The book contains over 40 new images, documenting the abandonment and subsequent demolition of the site, adding a poignant final chapter to the 1990 publication and its later facsimile edition. Largely eschewing the archive material seen in Memento Mori, Epilogue takes a more narrative approach to telling this final part of the story. Mitchell is again the lone wanderer in an increasingly unpopulated and other-wordly landscape.
Quarry Hill was a large housing estate in Leeds built in the 1930's as part of a ‘great social experiment’ to accommodate an entire community of 3000 people. By the 1970's both the vision and the flats were crumbling and the decision was made to demolish.
Though the notion of Utopia underpins the narrative of Quarry Hill, from its passionately visionary beginnings to its step-by-step decline and final end, there are no real morals or easy conclusions to be drawn. As Bernard Crick wrote, it was “small things, not any inherent fault in the grand design, which destroyed Quarry Hill.” It was more about timings than anything else - a sad ending. Peter Mitchell’s chronicles and photographs simply show what happens to utopias when they implode.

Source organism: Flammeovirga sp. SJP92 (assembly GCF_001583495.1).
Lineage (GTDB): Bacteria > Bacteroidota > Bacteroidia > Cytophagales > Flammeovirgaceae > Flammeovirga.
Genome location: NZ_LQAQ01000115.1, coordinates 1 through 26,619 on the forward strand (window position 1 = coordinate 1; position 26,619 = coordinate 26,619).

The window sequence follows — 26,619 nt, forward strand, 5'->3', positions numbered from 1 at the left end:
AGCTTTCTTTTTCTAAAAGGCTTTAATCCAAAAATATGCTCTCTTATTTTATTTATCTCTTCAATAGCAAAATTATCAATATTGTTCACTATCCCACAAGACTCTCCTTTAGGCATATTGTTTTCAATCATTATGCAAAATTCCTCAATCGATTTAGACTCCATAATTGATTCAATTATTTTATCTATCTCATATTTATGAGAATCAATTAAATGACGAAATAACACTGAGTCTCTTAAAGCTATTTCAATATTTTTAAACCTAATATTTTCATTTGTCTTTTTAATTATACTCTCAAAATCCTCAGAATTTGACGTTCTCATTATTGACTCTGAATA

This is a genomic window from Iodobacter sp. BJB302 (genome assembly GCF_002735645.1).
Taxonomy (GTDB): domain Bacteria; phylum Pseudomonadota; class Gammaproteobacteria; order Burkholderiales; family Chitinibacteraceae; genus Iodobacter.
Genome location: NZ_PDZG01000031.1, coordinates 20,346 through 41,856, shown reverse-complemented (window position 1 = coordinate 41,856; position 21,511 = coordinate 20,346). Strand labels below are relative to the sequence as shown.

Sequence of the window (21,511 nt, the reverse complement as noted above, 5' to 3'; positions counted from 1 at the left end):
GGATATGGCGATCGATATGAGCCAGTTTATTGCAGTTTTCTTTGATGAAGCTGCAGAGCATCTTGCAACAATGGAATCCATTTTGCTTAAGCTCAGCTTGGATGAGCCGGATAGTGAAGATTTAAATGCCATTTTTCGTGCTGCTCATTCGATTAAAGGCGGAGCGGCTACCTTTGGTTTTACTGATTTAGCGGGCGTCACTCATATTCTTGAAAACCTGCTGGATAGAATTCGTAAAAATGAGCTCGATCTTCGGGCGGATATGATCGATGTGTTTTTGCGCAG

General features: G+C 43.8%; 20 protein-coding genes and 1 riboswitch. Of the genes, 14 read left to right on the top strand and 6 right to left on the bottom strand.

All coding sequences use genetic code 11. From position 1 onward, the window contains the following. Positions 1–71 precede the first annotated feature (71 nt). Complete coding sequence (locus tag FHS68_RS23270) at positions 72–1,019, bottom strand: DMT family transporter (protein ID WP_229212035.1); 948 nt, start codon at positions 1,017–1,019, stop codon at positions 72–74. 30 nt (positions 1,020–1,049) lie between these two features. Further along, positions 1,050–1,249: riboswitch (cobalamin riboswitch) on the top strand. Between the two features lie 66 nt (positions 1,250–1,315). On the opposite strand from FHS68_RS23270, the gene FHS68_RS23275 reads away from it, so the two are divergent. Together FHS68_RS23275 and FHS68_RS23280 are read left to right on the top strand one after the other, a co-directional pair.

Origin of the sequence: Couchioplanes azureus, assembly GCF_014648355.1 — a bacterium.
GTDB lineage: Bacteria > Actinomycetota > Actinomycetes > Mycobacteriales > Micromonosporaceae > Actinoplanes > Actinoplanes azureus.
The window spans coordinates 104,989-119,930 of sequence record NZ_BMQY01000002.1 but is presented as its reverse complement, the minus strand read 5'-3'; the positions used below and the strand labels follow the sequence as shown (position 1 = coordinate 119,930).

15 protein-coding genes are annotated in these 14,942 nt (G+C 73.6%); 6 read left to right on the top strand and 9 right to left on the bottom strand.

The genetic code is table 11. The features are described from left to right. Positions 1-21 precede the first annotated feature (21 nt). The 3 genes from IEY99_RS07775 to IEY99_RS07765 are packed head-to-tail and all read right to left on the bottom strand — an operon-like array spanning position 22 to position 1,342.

Peter is quite a brilliant chronicler of life: not just as a photographer but as a social historian and storyteller. Quarry Hill provided him with the perfect ingredients. He combined original documents, archival photographs, oral history, his own observations on utopias and his photographs into what has become a classic recipe of how to use different aspects to illustrate the complexities of change and failure.
Within the walls of photography scholarship there is a standard interpretation of Peter’s work as “charming”, best put by Martin Parr in his introduction to Strangely Familiar (2013) “The full charm of Mitchell’s work is embodied in images of shops and factories with owners or work force standing proudly in front of their businesses”. Peter’s work about Quarry Hill not only deviates from this but demolishes that particular interpretation of his achievements. Peter himself is indeed the most charming and humble photographer, but his pictures of Quarry Hill are anything but charming, and they show a much more serious aspect and intent at work.
The book is the latest result of RRB's work with Mitchell to preserve his archive, much of which remains unpublished. Selected and sequenced by RRB's Rudi Thoemmes and Josie Atkinson, the book is representative of a decade-long working relationship, including both well-renowned images and personal favourites. All of the images have been expertly scanned and restored and printed to the high standard Mitchell's work demands, and presented in RRB's classic design style.